Perhaps more seriously, there are problems with the fluctuations in prospects. Prospects, as seen by a client's lawyer, constantly alter throughout the run-up to a hearing. Documents may be disclosed on discovery which are either helpful or the opposite. New evidence may be obtained on behalf of one side or the other. What happens if, as a result of such fluctuations the prospect is downgraded from, let us say, very good to good and the case then ceases to meet the cost-benefit criteria in section 5.7.3? Will the funding then be withdrawn under section 14.2, even though the chances are still good? If section 14.2 is permissive, and that is what it appears to be, on what basis will a decision be made whether to maintain or withdraw funding?

Section 2.4 contains a definition of what constitutes the overwhelming importance of a case to the client, that being a factor in deciding, in a number of cases, whether or not assistance should be granted to the client. "Overwhelming importance", according to section 2.4 is limited to the preservation of life, liberty or physical safety or to preventing the loss of housing. But what about the loss of livelihood? Let us suppose that a teacher wants to challenge, by judicial review, a decision to put him or her on the list of those who are not allowed to work in schools. Is not that as important as housing? I am not referring here to the loss of a particular job, but to the loss of an entire career.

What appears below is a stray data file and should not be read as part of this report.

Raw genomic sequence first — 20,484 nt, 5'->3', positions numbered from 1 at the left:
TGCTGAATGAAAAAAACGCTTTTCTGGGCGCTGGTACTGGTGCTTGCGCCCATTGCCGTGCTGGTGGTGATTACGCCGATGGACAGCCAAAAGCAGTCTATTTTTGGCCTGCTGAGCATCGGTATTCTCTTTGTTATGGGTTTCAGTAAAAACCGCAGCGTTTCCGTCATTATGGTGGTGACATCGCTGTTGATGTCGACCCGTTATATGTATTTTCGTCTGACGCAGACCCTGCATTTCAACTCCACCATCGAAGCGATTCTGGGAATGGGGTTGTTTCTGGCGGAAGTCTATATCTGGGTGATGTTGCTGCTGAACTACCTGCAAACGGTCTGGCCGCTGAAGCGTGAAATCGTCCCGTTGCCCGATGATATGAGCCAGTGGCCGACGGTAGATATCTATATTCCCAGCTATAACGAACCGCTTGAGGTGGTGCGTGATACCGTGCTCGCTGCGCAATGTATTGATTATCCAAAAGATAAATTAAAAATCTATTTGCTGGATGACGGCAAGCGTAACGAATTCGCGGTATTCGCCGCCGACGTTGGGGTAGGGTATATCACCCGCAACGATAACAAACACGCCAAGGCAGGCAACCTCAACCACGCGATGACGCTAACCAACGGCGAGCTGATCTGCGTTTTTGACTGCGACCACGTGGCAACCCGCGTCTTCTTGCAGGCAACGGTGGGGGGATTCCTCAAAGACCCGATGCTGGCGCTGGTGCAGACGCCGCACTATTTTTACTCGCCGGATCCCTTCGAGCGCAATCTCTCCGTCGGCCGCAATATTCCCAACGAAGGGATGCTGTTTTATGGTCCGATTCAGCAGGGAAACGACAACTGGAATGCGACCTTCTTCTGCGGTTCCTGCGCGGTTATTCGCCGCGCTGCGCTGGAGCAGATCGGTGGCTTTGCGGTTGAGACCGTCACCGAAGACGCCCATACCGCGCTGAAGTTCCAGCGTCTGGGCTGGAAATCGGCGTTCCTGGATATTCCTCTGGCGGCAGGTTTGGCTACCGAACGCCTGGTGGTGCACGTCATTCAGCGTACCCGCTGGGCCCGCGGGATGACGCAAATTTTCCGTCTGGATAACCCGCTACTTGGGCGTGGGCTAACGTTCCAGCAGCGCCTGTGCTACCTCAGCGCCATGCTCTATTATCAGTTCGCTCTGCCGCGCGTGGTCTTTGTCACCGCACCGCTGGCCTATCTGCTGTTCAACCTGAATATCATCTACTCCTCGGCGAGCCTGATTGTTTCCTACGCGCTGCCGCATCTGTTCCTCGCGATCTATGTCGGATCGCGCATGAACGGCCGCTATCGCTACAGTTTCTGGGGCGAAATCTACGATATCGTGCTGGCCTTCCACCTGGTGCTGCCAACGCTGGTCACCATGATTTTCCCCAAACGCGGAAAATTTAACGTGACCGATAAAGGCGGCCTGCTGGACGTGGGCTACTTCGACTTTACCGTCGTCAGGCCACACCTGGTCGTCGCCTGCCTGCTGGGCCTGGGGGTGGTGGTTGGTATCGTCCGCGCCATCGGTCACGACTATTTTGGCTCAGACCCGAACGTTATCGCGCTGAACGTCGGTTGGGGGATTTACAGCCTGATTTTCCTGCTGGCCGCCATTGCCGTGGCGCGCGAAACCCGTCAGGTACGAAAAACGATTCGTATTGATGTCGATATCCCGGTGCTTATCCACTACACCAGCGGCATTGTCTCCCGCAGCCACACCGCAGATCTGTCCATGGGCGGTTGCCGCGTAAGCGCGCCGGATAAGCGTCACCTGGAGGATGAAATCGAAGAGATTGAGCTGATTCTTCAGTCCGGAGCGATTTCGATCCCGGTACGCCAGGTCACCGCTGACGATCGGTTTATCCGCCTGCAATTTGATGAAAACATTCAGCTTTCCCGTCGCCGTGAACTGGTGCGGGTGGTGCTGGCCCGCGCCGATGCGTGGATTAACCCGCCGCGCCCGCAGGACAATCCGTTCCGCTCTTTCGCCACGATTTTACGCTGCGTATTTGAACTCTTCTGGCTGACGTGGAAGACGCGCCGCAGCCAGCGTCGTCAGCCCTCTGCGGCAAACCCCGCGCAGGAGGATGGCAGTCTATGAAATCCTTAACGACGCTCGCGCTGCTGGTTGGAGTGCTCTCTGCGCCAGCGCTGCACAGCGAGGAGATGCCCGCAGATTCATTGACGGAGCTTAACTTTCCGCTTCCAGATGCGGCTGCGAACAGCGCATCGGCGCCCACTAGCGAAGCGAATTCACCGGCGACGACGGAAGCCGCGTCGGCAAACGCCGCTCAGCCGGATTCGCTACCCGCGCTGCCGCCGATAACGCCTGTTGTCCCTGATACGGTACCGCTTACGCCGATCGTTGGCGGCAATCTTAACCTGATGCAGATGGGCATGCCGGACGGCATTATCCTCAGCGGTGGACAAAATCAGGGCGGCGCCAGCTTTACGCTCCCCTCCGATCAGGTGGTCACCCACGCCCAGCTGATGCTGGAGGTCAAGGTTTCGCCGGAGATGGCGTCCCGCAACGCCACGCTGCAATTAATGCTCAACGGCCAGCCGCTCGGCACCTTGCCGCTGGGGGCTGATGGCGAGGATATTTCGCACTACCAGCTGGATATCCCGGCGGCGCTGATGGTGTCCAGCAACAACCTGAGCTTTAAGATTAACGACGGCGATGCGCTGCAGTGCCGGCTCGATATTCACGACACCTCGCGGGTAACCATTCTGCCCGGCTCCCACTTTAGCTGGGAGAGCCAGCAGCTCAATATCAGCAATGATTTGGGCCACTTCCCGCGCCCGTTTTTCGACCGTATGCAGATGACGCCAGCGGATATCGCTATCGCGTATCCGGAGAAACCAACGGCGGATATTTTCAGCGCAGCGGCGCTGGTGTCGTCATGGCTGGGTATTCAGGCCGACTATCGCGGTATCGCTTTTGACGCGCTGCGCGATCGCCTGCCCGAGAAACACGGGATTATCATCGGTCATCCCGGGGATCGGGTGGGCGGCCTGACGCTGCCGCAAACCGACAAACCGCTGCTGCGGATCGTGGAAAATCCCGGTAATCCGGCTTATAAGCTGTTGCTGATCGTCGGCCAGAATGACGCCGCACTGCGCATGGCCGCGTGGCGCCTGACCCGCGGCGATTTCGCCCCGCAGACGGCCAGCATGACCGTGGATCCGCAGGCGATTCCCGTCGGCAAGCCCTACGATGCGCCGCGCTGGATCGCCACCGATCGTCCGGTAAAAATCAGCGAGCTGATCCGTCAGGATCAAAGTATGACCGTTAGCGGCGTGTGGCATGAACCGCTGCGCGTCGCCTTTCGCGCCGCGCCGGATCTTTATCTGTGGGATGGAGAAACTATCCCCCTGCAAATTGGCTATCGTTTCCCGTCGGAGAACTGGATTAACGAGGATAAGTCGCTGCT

The overwhelming importance to the client is an expression which occurs in many places. Section 5.7.2, for example, states that full representation will be refused if the prospects are borderline, the case does not have significant public interest and is not of overwhelming importance to the client.

Section 11.11 deals with private law children's cases; proceedings for residence, contact, and so forth. Section 11.11.5 states that legal representation is

2 Mar 2000 : Column 750

refused if the prospects of success are poor. That means, clearly, less than 50 per cent. I can see that representation should be refused in such a case if the case is, indeed, hopeless. But if there is a 25 to 30 per cent chance of success, for example, which is plainly not hopeless, should not the parents have a right to representation? After all, decisions on the care of a child, where the child is to live and what contact a parent is to have with a child can be absolutely shattering to the loser. It seems to me that to refuse assistance simply because the chances of success are clearly less than 50 per cent is inappropriate.